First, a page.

Brick by Brick

What if you could visit the international space station with your students to show them what a module looks like, how science is done in space, and have them create a prototype of a new module of their own? What if you could walk through the streets of your town as it was when it experienced a major flooding event, then go back and create a design to help prevent that flood. And what if your students could join with thousands of other students from all over the world to create a 1-1 replica of their own town or important landmark and add it to a globally accessible file to share with anyone who wants to visit? All of this is possible, with Minecraft.

ISTE standard 1.7.d states that students should “explore local and global issues and use collaborative technologies to work with others to investigate solutions.” (ISTE, 2016). This standard has vexed me for some time, as I primarily work with students ages 5 – 12. Finding interesting connections to global and local issues, where the issues are relatable and about topics that are approachable by my students, and where they can interact with these problems on their own levels, is very challenging! Since “virtual worlds can motivate children to learn specific concepts through immersion and play” (Mørch, 2021), using Minecraft helps students to make more broad connections to content than merely reading or watching a video about a topic. They become active participants in the learning and are co-creating solutions to challenges. Additionally, students react positively when they hear they are going to play Minecraft in class. Minecraft in the classroom is not new, Minecraft has been around for over a decade now and their Education arm was released in 2016 (Wikimedia, 2023), however it continues to be a hit with students and teacher alike and it continues to add more resources often.

When considering any new technology tool, I like to look at it with two lenses. I consider the TPaCK match (Koehler, 2012), and the SAMR scale (SAMR model, n.d.). If I were to evaluate the use of a Minecraft Education experience with my students I would consider if I asking students to demonstrate their learning in a way that was more than just substitution, for example, not just make a model of the setting from a story, which could be done in a drawing or a diorama, but to also create a video acting out a specific scene, which incorporates more understanding on their part, but also more features available in this medium (Mørch, 2019). I could also consider if the specific task was a good match for the content being studied and by whom: asking a 5th grader to create a model of an important local landmark and sending it to the Build the Earth Project is a nice way to incorporate local history and global awareness for that grade level, meeting some awesome TPaCK targets.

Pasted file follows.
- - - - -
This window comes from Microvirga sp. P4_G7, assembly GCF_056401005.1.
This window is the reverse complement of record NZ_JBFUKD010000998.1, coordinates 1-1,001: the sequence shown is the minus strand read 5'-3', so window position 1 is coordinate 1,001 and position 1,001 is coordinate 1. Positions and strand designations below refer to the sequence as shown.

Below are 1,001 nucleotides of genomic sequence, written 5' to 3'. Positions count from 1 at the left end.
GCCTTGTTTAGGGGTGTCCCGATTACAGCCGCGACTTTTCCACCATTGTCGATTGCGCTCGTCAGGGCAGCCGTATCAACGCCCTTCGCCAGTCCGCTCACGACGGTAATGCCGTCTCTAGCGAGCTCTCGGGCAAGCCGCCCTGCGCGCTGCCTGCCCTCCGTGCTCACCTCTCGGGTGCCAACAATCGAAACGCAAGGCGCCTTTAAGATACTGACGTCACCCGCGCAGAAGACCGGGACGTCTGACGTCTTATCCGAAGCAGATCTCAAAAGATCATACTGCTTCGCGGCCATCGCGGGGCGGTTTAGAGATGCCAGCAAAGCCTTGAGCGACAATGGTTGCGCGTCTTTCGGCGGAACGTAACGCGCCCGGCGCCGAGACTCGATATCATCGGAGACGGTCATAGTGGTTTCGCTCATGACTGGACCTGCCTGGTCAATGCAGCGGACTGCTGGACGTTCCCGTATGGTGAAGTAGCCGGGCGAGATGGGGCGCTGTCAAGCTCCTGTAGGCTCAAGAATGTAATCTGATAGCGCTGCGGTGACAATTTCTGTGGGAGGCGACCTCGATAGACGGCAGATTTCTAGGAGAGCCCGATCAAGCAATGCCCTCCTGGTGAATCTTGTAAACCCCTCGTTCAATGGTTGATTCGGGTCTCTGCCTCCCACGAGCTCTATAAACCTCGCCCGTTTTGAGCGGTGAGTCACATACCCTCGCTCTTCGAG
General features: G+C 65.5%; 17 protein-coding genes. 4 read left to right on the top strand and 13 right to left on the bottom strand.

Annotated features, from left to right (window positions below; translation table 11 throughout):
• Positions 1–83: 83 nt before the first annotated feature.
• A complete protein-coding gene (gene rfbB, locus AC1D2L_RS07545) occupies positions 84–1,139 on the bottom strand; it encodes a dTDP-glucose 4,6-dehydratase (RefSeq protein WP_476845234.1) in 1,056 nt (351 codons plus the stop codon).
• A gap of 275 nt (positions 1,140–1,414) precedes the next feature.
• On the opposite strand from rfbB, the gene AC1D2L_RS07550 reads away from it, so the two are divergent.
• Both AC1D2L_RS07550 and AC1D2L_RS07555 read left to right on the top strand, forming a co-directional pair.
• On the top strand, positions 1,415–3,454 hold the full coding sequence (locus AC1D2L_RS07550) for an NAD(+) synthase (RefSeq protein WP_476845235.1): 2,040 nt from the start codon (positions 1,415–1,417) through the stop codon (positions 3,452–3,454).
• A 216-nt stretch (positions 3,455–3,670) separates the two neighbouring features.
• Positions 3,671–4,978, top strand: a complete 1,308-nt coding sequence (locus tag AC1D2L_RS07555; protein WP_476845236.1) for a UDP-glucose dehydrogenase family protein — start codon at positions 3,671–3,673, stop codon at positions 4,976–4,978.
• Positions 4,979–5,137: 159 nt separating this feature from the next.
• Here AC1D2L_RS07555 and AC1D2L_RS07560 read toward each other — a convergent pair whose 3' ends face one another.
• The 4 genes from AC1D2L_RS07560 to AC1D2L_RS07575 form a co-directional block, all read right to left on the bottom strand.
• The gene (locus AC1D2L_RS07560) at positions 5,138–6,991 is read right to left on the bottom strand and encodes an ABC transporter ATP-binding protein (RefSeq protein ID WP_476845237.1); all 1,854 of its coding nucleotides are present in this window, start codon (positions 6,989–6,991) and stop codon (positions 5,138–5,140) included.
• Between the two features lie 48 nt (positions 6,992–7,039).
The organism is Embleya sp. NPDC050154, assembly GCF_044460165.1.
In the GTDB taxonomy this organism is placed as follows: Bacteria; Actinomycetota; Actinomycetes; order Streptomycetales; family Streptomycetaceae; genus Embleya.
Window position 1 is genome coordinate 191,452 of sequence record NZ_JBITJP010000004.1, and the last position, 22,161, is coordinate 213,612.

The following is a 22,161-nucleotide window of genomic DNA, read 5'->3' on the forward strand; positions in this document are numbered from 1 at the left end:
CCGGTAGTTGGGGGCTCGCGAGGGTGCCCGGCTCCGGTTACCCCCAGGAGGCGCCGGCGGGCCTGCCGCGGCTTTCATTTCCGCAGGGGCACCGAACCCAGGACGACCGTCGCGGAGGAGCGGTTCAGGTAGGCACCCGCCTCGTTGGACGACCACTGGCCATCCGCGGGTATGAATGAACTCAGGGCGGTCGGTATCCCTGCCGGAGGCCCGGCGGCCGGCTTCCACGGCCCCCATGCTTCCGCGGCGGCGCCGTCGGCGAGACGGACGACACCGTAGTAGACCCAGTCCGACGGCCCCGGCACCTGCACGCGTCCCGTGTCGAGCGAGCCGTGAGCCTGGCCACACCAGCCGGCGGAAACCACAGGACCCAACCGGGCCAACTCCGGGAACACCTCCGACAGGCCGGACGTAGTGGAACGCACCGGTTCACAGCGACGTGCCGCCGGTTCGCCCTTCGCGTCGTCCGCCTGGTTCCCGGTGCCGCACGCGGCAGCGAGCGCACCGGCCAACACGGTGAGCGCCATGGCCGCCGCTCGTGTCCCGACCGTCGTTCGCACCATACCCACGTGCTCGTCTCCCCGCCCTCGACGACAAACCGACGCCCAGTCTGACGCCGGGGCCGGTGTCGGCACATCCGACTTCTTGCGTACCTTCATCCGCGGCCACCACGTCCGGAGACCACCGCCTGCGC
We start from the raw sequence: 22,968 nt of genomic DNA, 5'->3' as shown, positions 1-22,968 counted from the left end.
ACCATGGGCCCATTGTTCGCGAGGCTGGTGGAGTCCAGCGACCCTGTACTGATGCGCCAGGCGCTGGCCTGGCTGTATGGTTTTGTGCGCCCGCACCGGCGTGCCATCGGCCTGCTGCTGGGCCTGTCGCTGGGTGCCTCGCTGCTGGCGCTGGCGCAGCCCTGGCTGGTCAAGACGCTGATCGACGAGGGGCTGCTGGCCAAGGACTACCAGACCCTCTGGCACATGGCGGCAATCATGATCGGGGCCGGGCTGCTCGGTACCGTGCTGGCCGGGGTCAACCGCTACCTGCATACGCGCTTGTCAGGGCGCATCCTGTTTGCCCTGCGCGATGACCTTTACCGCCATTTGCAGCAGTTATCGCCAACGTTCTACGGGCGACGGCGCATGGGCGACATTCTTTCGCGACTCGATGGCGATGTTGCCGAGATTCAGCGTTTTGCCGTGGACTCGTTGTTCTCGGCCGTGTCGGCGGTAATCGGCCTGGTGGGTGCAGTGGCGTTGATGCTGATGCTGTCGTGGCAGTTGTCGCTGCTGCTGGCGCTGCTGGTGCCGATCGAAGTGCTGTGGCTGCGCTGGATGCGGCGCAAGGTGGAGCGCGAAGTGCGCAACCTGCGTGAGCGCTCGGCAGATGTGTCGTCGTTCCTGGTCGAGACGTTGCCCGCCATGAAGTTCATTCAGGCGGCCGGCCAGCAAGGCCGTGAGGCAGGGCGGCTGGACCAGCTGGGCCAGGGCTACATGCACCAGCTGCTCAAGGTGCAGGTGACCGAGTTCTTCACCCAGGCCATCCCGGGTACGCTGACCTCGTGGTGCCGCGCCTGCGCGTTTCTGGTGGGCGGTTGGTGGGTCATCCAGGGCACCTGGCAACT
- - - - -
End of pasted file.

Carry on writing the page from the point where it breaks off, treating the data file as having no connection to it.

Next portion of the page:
Rivercraft, a Minecraft Education activity.

Advice for Educators

If you plan on using Minecraft in the classroom, here are a few tips to make it more Educational than just Minecraft.

  • Level the playing field for your students by giving them a tutorial. This is desirable when introducing any new tool, but especially where students may be coming in with different levels of experience this is a big challenge. It’s worth the time to make sure that everyone knows how to move, break and add blocks, and access their inventory. Fortunately, there are a bunch of pre-built tutorials for these skills already in Minecraft Education. Also, if you are unfamiliar with Minecraft, you should do the tutorials too!
  • Remember to review the TPaCK and SAMR levels of the specific task and demonstration. Not all Minecraft activities will reach the same levels of rigor, nor should they!
  • Balance the task with the time you are willing to spend. Mørch found that time vs rigor was a big challenge! (2019)

Some cool projects that really meet ISTE standard 1.7.d that I’m looking forward to trying with students are referenced below. Of note, a new project coming out of Illinois which uses Minecraft, CodingCraft (a mod that allows students to program a Turtle, or robot,), and big real world challenges. Also of note, the Build the Earth challenge, which would be super fun to do with a series of classes where each class recreates a local landmark and researches why it’s important to the area.


Mørch, L. Mifsud, & Siv Eie. (2019). Developing a Model of Collaborative Learning with Minecraft for Social Studies Classrooms Using Role-play Theory and Practice. DOI: 10.22318/cscl2019.272

CBC Kids News. (2020, November 19). Building the Earth in minecraft | CBC kids news. [Video] YouTube. Retrieved March 5, 2023, from

Challenges. (2022). Retrieved March 5, 2023, from

International Society for Technology in Education. (2016). ISTE standard: students. ISTE.

Koehler, M. (2012, Sept 24). TPACK explained.

Lane, H. C. (2021). Cultivating creativity to integrate computation and science problem solving in informal learning. Retrieved March 5, 2023, from

Lessons. (2022). Retrieved March 5, 2023, from

Microsoft. (2022). Turning the tide – a new minecraft world is inspiring children to tackle flooding and climate change. Microsoft News Centre UK. Retrieved March 5, 2023, from

Samr Model. (n.d.). Hippasus. Retrieved 2023, from

Wikimedia Foundation. (2023, March 5). Minecraft. Wikipedia. Retrieved March 5, 2023, from,-Minecraft%20Education%20(known&text=An%20initial%20beta%20test%20was,MacOS%20on%201%20November%202016.

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